Heather Clark

Everything the human body does is guided by chemistry we don’t fully understand. Yet.

Doctors have a variety of tools at their disposal to peer inside our bodies. Between x-rays, CT scans, ultrasounds, and MRIs, it might seem like our every angle has been thoroughly revealed.

But each of these methods has its limitations. And none of them can track the intricate chemical signaling that underlies everything our body does.

A group of 26 researchers at Northeastern is working on new technology that would allow doctors to zoom in on these minute interactions. The new Systems Bioanalysis and Chemical Imaging Institute will focus on finding ways to image the chemistry of our bodies.

“That’s what makes us unique,” said Heather Clark, a professor of bioengineering and chemistry who directs the new institute. “Most people don’t reduce the body to chemistry.”

Our bodies run on chemical interactions. But modern medical imaging tends to focus more on larger-scale structures than chemistry.

Take, for example, the brain. By tracking blood flow, scientists can determine which areas of the brain are most active. These areas can be linked to certain functions. But the details of this activity—the specific chemical signals being sent that dictate our memory, our thoughts, and our movements—are still beyond our grasp.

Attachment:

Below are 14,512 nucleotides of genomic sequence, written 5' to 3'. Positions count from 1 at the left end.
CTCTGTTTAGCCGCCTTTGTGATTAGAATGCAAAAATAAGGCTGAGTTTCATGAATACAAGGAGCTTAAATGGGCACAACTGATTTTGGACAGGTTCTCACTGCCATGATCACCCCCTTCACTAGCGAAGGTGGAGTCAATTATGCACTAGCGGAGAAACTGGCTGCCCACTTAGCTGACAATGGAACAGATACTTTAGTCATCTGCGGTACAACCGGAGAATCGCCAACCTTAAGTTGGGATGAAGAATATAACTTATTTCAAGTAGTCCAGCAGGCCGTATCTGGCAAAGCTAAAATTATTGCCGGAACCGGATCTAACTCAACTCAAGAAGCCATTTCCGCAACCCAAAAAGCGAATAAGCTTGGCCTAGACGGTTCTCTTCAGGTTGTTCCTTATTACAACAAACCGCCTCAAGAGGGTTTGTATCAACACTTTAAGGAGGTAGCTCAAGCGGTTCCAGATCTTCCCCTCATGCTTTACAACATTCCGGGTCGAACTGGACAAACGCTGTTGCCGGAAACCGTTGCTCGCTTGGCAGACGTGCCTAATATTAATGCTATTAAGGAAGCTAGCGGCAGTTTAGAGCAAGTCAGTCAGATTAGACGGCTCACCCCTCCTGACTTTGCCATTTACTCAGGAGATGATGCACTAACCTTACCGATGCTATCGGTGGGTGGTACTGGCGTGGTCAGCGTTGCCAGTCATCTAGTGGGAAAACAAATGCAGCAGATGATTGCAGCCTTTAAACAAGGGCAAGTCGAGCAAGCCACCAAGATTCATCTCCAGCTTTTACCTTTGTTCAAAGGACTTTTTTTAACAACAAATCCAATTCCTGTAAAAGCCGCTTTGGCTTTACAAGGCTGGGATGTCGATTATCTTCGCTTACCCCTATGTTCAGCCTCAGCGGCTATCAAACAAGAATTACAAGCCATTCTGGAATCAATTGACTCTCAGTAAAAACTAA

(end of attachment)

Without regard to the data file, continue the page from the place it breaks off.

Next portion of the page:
Various diseases can disrupt or change these chemical signals. But without knowing the specifics of how they’re being affected, doctors have limited treatment options. Measuring those chemicals in real-time could lead to better treatment for diseases such as Alzheimer’s and amyotrophic lateral sclerosis, or ALS.

Photo by Matthew Modoono/Northeastern University

In order to track chemicals in the body, scientists have to design tiny synthetic particles that will bind to a specific chemical and give off a traceable signal. That’s what Clark’s lab focuses on. But to develop this into technology that can be used in humans, there are many more steps.

“What an institute enables us to do is bring in people from all across campus to tackle different pieces of the problem,” Clark said.

Clark leads one of the teams designing the particles going into a patient. Other groups are focusing on how to deliver these particles, how to detect them, and how to see if they work before they’re injected into a human.

“It’s the opportunity to do science that’s so much bigger than one person,” said Clark. “That’s what’s exciting.”

Chemistry and Chemical Biology